Smoking ban passes 1st vote

Council agrees to outdoor restrictions, loosens 25-foot rule

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The Steamboat Springs City Council further clarified restrictions in its nonsmoking ordinance during the first reading Tuesday.

The ordinance, which is sch--eduled for a second and final reading May 17, prohibits smoking in restaurants, bars, workplaces, sporting events, public spaces and retail and grocery stores.

But the council had to work more on the specifics of the ordinance, such as whether smoking should be allowed at private clubs, hotel and motel rooms, outdoor eating areas at restaurants, 25 feet from the entrance of smoke-free buildings or at open-air venues.

At Tuesday's meeting, the ordinance passed in a 5-1 vote. Paul Strong cast the only opposing vote, preferring the issue go to the November ballot.

A local group, SmokeFree Steamboat, proposed the ordinance. At Tuesday's meeting, representatives urged the council to prohibit smoking in outdoor bar and eating areas. They said they were less concerned about preserving the provision keeping smokers 25 feet from a smoke-free building's entrance or open window.

The council agreed to in----clude outdoor restaurant seating in the nonsmoking areas and included language that would prohibit smoking in restaurants even when they were closed for private parties.

The council agreed to loosen the 25-foot restrictions and change the language to stipulate that smokers stay a "reasonable distance" from smoke-free buildings. Some feared the 25-foot distance would eliminate smoking on the sidewalks and make it hard for someone dining downtown to go outside and smoke a cigarette.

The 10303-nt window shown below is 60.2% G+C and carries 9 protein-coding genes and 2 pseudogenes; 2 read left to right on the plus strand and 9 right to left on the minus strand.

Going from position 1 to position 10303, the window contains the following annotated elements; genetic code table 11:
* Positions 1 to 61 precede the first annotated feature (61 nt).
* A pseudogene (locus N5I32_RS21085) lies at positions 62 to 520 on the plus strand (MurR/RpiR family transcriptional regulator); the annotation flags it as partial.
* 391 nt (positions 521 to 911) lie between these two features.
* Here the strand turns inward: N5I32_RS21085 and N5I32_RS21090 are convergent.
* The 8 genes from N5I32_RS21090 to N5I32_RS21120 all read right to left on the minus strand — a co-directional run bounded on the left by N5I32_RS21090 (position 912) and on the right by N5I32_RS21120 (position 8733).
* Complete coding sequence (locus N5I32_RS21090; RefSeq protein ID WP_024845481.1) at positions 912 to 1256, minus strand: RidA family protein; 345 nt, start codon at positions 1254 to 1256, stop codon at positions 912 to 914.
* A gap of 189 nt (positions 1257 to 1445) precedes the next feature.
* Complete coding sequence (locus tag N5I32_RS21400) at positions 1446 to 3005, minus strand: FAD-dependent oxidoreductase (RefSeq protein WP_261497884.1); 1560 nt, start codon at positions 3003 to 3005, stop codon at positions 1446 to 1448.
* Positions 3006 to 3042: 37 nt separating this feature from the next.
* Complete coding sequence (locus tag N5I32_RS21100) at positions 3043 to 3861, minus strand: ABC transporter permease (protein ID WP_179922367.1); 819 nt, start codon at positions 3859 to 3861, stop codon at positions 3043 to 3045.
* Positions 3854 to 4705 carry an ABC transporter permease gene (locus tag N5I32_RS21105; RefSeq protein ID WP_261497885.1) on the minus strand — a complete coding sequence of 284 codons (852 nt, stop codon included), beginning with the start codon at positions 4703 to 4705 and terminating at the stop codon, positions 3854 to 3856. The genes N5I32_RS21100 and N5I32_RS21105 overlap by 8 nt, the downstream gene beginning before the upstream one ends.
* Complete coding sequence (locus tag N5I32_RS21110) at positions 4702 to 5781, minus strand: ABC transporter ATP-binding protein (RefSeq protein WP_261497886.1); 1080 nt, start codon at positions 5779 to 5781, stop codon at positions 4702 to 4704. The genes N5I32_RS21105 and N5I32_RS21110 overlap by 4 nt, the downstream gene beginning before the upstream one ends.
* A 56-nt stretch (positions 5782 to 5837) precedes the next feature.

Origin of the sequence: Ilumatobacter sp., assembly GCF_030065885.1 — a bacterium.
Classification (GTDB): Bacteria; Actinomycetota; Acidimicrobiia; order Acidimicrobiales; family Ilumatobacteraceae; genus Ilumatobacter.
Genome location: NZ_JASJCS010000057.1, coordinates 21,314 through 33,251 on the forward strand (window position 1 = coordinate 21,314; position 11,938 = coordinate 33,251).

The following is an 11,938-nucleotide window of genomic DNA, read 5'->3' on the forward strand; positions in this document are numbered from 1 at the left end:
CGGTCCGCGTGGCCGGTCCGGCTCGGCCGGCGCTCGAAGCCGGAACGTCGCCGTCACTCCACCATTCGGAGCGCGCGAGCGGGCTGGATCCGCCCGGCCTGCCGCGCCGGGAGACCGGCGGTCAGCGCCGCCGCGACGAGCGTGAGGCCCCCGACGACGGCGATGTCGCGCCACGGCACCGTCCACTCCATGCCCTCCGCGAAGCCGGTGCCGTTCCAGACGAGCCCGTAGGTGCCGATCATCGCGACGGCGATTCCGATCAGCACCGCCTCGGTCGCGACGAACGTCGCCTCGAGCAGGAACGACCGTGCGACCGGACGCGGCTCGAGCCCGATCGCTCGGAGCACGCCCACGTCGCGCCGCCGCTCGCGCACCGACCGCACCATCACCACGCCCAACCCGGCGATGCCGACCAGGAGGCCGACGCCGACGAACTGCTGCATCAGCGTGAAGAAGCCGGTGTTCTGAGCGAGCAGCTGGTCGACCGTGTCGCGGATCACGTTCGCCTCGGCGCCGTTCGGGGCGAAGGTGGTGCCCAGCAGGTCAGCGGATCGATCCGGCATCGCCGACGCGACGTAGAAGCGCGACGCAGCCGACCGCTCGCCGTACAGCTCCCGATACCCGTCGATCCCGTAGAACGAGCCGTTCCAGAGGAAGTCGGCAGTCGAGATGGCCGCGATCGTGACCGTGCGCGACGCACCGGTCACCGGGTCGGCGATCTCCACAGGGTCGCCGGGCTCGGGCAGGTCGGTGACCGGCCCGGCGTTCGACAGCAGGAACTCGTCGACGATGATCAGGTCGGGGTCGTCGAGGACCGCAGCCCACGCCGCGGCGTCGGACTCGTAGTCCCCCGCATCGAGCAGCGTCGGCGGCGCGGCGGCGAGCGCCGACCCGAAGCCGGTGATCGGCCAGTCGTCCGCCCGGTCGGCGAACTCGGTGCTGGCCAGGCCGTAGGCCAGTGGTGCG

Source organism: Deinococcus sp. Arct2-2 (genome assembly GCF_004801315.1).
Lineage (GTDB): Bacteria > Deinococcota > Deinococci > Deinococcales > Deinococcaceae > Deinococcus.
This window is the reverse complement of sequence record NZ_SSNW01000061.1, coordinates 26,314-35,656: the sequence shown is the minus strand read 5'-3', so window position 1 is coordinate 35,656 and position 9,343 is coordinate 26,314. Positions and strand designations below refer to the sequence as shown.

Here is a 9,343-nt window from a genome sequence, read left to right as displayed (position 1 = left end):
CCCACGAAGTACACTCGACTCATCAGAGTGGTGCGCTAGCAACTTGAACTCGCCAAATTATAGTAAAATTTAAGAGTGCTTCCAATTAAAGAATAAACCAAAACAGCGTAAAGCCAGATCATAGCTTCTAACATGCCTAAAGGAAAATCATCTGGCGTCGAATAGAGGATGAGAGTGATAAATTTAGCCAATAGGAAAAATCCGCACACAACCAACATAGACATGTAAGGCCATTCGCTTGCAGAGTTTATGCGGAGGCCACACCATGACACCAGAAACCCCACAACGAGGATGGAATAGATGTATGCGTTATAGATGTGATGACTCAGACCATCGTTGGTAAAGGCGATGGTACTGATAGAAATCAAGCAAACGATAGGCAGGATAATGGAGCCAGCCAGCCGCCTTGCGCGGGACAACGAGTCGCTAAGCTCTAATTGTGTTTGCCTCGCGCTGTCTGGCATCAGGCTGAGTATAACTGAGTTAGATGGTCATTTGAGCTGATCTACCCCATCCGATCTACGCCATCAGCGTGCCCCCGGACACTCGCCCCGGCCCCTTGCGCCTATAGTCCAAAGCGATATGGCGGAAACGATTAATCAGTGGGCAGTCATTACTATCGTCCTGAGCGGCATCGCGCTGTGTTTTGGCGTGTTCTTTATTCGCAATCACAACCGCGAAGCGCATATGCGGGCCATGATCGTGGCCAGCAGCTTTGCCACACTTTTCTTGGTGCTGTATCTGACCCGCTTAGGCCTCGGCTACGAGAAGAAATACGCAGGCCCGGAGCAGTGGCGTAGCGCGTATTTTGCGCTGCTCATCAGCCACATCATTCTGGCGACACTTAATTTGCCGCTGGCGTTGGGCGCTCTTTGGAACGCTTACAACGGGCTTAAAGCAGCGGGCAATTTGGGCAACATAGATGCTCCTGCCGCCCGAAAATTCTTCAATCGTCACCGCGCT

"I have a problem with the arbitrary number," Coun--cilwoman Kathy Connell said.

City Manager Paul Hughes said that the "reasonable distance" language would be too hard to enforce or prosecute in court.

The council did not reach consensus about whether smoking should be allowed at private clubs or in open-air venues.

As written, the ordinance would prohibit smoking at private clubs when they are open to the general public. But some council members thought that because private clubs are places of employment, such as offices, smoking should be banned completely.

"We are talking about health risks," Councilwoman Susan Dellinger said. "We don't allow drunken drivers only on the nonarterial roads. We are either going to do it, or we are not. It will be more difficult to enforce if we have pockets of questionable areas."

Others thought prohibiting smoking would infringe on the rights of private clubs.

"Private clubs are private areas. If they want to make their own rules and are not opened to the general public, they have a right to do this," Councilman Ken Brenner said.

The council also debated whether smoking should be allowed at open-air venues, which would include areas such as Howelsen Hill, Headwall at the base of the ski area and amphitheaters. The council discussed whether smoking should be banned from city parks, ball fields and the summer free concerts.

"I can't go there," Brenner said.

Although the ordinance was a good first start, Councilman Steve Ivancie said the city must have some place where people can smoke.

"The fact is, there are people who smoke, and where are we going to give them an opportunity to do that?" Ivancie said.

Council members said the city should talk with the lodging community about what restrictions should be placed on hotels, motels and condominium units for nightly rental. The council suggested a percentage of rooms should be designated as smoking, and the rest should be nonsmoking.

Council members also discussed taking the issue to the November ballot for voters to decide. Once again, the majority of council members said it should be handled by passing an ordinance.

"If we wimp out on being able to make a decision, we are not doing our jobs to look out for the health, safety and welfare of the community," Connell said.

Strong and Brenner were the only two who thought the issue should be taken to a vote. Ivancie reminded the council that residents could petition for the issue to be on the ballot.

The majority of council members also thought it was not necessary to wait for the state nonsmoking bill to pass through the Colorado Legislature. The legislative session ends May 11, which would mean a final bill would have to pass before then, which also is before the ordinance's next scheduled reading.

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